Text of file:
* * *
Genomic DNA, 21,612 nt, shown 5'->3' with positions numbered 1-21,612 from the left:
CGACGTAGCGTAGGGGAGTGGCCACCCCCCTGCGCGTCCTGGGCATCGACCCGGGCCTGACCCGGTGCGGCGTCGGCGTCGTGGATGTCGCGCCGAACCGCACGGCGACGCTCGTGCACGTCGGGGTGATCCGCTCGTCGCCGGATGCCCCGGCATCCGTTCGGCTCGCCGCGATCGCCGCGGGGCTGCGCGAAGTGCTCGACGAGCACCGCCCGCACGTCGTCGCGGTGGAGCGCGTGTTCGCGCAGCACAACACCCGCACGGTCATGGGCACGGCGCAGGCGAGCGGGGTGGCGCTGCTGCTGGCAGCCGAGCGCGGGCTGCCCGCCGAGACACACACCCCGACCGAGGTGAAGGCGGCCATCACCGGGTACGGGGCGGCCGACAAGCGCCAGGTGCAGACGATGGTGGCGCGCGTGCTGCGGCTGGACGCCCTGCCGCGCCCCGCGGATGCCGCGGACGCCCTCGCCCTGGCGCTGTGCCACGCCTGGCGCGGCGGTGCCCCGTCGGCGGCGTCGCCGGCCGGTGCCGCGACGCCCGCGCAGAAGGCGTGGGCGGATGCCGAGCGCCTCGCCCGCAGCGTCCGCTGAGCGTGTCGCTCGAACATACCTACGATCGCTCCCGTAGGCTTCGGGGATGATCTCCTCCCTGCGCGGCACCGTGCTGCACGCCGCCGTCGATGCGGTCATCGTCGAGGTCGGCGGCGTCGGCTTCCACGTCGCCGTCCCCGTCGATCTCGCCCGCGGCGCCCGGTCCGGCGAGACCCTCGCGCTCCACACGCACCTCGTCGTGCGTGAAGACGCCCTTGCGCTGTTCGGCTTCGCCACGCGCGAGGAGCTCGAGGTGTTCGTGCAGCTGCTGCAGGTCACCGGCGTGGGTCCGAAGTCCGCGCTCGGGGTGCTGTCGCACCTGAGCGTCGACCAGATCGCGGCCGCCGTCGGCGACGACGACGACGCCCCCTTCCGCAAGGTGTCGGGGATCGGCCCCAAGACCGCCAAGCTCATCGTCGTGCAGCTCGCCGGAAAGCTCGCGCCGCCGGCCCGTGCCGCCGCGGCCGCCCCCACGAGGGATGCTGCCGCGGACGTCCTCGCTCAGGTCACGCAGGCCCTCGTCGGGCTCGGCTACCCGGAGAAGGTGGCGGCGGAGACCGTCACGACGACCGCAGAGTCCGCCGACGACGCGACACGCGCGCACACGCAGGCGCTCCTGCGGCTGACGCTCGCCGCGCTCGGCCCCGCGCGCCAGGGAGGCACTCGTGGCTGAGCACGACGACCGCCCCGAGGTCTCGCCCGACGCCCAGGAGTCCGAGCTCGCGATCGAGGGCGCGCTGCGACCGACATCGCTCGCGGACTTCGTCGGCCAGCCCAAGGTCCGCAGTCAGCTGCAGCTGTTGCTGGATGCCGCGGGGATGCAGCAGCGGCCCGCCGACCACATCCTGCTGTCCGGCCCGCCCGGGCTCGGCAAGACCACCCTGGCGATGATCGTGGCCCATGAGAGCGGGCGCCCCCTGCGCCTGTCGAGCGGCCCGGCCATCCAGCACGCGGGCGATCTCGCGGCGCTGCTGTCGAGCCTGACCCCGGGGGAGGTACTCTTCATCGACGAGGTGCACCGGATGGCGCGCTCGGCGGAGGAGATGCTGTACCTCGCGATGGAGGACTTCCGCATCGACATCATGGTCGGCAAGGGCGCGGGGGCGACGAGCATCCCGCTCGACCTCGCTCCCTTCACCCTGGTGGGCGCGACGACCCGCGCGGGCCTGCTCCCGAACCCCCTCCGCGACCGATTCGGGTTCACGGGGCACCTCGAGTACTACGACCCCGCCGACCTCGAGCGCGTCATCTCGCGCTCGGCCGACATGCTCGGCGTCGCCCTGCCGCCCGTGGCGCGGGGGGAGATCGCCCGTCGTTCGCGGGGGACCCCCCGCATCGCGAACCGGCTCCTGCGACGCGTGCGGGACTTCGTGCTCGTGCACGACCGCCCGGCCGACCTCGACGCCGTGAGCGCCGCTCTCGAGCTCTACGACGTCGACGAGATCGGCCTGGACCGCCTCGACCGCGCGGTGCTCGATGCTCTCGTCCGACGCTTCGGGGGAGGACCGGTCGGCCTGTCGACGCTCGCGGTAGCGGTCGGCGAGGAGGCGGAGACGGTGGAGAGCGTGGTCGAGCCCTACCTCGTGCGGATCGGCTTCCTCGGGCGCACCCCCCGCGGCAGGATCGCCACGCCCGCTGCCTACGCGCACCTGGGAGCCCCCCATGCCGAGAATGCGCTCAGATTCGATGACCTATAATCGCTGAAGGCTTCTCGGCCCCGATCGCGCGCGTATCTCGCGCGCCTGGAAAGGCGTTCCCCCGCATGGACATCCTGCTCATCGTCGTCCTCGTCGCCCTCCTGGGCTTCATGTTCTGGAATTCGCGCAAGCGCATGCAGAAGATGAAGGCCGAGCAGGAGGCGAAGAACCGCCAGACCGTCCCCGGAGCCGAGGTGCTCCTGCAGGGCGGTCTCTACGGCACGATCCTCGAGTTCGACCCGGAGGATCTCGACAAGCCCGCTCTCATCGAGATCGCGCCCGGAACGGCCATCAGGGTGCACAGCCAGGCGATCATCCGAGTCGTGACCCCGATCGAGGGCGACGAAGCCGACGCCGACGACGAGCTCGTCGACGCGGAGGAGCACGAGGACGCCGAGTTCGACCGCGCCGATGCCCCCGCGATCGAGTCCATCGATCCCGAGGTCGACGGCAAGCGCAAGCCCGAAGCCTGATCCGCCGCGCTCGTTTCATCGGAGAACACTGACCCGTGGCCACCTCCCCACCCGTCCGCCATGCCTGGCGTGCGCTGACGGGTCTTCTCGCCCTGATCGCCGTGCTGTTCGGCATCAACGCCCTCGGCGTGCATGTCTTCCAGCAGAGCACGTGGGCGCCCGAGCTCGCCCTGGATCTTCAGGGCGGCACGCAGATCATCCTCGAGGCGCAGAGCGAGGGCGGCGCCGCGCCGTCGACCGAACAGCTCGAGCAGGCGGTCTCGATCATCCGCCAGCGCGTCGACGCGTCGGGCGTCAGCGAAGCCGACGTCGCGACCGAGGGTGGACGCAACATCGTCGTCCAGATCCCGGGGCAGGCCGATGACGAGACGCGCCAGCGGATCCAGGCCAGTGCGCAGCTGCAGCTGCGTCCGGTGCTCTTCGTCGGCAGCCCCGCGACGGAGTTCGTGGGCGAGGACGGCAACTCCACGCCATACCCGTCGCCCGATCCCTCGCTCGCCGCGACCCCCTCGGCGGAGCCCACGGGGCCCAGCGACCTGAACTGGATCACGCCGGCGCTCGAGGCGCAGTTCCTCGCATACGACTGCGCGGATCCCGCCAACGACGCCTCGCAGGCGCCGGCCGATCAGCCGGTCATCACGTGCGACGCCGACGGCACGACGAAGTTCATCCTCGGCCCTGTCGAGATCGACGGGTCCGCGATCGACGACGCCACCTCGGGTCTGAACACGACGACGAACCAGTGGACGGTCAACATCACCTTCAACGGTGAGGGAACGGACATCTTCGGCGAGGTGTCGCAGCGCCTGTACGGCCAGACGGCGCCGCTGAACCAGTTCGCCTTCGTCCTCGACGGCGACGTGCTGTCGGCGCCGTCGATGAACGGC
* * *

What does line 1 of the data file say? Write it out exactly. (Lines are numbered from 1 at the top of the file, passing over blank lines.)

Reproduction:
Genomic DNA, 21,612 nt, shown 5'->3' with positions numbered 1-21,612 from the left: